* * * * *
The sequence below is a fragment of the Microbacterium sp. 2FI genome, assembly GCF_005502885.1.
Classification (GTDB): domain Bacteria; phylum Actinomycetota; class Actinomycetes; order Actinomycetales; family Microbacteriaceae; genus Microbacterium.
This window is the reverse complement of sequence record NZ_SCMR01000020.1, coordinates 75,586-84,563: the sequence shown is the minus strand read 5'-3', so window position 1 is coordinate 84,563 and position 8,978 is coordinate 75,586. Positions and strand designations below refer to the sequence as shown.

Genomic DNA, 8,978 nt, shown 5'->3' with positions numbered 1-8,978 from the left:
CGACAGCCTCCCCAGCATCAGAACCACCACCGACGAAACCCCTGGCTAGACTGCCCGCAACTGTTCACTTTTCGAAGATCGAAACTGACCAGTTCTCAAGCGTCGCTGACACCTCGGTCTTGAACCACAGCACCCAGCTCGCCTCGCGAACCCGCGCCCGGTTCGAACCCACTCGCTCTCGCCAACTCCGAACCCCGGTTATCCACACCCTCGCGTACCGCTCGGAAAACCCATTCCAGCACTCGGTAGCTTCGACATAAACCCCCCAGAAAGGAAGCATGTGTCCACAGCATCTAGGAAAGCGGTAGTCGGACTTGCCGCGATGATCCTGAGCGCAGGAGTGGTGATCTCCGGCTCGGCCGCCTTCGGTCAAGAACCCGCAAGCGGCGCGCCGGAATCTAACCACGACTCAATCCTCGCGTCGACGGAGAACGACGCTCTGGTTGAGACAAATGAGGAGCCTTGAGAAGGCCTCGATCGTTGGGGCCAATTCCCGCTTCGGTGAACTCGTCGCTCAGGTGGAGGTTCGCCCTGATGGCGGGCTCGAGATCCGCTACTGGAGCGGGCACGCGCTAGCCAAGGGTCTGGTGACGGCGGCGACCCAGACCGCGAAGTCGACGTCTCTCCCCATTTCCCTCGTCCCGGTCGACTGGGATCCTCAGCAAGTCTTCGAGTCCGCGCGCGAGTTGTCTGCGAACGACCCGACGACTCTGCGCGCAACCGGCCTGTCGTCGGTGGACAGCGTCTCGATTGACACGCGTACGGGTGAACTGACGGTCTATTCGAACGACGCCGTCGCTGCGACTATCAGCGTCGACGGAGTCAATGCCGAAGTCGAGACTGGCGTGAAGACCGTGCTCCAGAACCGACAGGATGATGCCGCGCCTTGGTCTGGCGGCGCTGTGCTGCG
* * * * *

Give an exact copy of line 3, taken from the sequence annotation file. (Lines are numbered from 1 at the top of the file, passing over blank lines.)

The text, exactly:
This window is the reverse complement of sequence record NZ_SCMR01000020.1, coordinates 75,586-84,563: the sequence shown is the minus strand read 5'-3', so window position 1 is coordinate 84,563 and position 8,978 is coordinate 75,586. Positions and strand designations below refer to the sequence as shown.